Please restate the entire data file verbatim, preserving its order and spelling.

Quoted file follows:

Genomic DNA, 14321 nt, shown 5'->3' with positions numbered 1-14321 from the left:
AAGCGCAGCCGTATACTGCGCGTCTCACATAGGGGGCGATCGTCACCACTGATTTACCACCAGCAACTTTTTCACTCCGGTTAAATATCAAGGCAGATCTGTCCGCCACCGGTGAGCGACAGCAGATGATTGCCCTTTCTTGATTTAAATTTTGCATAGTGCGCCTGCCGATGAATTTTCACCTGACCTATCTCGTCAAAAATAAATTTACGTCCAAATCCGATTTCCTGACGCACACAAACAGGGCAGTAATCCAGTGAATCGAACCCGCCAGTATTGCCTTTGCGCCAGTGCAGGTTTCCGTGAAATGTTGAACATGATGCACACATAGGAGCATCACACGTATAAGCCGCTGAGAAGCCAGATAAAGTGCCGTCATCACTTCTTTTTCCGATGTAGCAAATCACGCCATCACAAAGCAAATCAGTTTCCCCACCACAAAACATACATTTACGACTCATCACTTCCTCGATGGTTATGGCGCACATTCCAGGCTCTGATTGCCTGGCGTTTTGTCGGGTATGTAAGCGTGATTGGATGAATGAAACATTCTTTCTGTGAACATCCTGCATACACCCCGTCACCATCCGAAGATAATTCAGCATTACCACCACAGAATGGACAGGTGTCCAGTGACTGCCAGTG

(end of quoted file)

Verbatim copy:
Genomic DNA, 14321 nt, shown 5'->3' with positions numbered 1-14321 from the left:
AAGCGCAGCCGTATACTGCGCGTCTCACATAGGGGGCGATCGTCACCACTGATTTACCACCAGCAACTTTTTCACTCCGGTTAAATATCAAGGCAGATCTGTCCGCCACCGGTGAGCGACAGCAGATGATTGCCCTTTCTTGATTTAAATTTTGCATAGTGCGCCTGCCGATGAATTTTCACCTGACCTATCTCGTCAAAAATAAATTTACGTCCAAATCCGATTTCCTGACGCACACAAACAGGGCAGTAATCCAGTGAATCGAACCCGCCAGTATTGCCTTTGCGCCAGTGCAGGTTTCCGTGAAATGTTGAACATGATGCACACATAGGAGCATCACACGTATAAGCCGCTGAGAAGCCAGATAAAGTGCCGTCATCACTTCTTTTTCCGATGTAGCAAATCACGCCATCACAAAGCAAATCAGTTTCCCCACCACAAAACATACATTTACGACTCATCACTTCCTCGATGGTTATGGCGCACATTCCAGGCTCTGATTGCCTGGCGTTTTGTCGGGTATGTAAGCGTGATTGGATGAATGAAACATTCTTTCTGTGAACATCCTGCATACACCCCGTCACCATCCGAAGATAATTCAGCATTACCACCACAGAATGGACAGGTGTCCAGTGACTGCCAGTG